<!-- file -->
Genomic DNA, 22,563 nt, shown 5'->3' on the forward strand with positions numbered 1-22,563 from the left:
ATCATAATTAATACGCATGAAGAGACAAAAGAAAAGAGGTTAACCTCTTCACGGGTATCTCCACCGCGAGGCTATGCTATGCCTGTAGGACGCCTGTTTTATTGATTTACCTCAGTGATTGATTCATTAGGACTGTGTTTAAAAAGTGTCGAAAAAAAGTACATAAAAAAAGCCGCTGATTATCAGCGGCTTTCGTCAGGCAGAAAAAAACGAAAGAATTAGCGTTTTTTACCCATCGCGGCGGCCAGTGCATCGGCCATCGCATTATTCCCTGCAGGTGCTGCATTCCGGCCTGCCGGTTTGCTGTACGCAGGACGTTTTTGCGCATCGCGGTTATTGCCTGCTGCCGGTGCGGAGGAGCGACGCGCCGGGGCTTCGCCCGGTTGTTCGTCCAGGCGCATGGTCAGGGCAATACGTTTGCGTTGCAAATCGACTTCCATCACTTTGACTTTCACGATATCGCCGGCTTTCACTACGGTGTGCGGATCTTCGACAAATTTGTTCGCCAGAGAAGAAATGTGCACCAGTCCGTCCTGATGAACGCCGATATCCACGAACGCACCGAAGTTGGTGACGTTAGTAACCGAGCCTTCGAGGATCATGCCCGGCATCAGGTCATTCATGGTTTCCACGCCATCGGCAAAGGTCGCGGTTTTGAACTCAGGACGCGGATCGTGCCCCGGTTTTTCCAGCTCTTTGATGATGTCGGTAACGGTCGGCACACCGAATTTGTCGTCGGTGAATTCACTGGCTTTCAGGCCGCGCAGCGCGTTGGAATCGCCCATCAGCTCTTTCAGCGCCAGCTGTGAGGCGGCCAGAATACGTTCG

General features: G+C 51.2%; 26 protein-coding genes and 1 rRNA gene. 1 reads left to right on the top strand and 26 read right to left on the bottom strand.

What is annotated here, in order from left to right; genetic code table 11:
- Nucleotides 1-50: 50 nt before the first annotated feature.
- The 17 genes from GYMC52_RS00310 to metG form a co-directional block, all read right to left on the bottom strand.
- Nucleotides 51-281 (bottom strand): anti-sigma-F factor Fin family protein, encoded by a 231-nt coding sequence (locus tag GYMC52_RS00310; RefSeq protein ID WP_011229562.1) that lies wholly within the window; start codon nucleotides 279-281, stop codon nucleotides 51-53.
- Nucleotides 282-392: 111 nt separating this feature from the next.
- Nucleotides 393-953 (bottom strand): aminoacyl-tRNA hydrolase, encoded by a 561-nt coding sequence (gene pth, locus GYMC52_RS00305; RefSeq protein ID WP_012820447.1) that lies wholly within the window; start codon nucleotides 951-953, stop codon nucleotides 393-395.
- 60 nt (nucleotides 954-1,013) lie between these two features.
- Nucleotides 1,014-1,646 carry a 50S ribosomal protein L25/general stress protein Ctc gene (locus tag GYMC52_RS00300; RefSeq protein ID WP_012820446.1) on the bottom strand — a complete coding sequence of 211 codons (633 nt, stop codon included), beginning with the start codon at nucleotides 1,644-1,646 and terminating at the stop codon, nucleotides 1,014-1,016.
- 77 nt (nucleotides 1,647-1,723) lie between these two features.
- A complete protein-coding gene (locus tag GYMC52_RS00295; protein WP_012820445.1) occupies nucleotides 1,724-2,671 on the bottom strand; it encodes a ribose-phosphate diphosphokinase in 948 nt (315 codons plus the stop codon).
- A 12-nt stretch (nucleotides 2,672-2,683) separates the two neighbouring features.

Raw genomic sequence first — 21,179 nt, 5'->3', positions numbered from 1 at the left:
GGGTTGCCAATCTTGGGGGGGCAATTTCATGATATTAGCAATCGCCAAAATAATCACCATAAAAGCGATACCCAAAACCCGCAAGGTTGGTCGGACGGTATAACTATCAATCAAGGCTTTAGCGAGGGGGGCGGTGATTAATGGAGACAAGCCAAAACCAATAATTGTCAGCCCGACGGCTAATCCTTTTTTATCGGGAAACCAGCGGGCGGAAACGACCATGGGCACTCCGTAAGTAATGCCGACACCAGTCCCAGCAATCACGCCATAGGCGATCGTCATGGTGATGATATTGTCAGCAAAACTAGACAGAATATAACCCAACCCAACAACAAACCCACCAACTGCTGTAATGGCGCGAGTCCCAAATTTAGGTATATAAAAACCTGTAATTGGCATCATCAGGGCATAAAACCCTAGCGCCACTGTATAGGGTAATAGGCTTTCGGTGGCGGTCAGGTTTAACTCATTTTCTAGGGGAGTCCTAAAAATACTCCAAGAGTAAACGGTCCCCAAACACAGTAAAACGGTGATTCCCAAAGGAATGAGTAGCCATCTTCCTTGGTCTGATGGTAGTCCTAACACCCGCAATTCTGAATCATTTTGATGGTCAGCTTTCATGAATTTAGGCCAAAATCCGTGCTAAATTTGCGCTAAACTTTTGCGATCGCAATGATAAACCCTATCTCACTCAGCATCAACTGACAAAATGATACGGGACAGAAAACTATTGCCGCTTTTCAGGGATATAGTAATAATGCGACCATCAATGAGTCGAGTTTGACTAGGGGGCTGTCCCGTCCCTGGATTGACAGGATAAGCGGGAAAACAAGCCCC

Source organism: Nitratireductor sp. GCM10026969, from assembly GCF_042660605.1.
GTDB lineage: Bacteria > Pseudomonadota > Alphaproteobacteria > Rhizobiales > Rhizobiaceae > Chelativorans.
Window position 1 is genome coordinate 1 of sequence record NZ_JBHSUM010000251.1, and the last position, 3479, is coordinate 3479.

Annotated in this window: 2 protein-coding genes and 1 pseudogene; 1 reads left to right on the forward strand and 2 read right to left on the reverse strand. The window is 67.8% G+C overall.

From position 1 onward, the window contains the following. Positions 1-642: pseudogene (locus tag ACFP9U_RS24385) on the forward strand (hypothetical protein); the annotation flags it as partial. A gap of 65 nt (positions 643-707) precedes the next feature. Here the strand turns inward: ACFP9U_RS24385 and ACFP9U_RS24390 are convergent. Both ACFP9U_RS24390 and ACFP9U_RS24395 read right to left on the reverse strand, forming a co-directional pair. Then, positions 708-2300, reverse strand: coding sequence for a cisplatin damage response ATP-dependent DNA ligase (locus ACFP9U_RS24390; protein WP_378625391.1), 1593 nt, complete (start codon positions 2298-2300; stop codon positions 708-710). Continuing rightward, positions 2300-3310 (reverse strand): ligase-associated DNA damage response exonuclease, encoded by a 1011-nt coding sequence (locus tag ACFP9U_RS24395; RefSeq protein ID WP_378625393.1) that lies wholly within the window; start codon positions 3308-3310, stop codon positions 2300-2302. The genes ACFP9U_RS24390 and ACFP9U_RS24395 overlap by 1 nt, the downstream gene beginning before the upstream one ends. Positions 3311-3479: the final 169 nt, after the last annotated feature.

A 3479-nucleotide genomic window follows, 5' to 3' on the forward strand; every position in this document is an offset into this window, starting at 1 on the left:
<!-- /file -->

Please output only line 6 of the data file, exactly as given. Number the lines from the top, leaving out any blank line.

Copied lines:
- The 17 genes from GYMC52_RS00310 to metG form a co-directional block, all read right to left on the bottom strand.